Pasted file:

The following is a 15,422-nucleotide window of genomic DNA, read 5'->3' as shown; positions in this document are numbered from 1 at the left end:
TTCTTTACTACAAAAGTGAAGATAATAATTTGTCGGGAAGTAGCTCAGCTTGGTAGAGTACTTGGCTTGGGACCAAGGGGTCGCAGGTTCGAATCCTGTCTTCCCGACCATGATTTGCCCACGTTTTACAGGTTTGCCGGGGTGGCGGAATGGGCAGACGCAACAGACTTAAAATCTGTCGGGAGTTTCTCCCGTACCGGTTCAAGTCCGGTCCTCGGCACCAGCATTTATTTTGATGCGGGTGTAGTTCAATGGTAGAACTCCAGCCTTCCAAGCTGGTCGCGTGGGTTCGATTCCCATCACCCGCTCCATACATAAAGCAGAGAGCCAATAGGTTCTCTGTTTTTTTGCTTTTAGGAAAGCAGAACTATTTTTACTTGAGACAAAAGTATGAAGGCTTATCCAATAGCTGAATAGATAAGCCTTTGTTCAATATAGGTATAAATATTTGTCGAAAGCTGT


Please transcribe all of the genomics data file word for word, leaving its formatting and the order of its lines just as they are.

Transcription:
The following is a 15,422-nucleotide window of genomic DNA, read 5'->3' as shown; positions in this document are numbered from 1 at the left end:
TTCTTTACTACAAAAGTGAAGATAATAATTTGTCGGGAAGTAGCTCAGCTTGGTAGAGTACTTGGCTTGGGACCAAGGGGTCGCAGGTTCGAATCCTGTCTTCCCGACCATGATTTGCCCACGTTTTACAGGTTTGCCGGGGTGGCGGAATGGGCAGACGCAACAGACTTAAAATCTGTCGGGAGTTTCTCCCGTACCGGTTCAAGTCCGGTCCTCGGCACCAGCATTTATTTTGATGCGGGTGTAGTTCAATGGTAGAACTCCAGCCTTCCAAGCTGGTCGCGTGGGTTCGATTCCCATCACCCGCTCCATACATAAAGCAGAGAGCCAATAGGTTCTCTGTTTTTTTGCTTTTAGGAAAGCAGAACTATTTTTACTTGAGACAAAAGTATGAAGGCTTATCCAATAGCTGAATAGATAAGCCTTTGTTCAATATAGGTATAAATATTTGTCGAAAGCTGT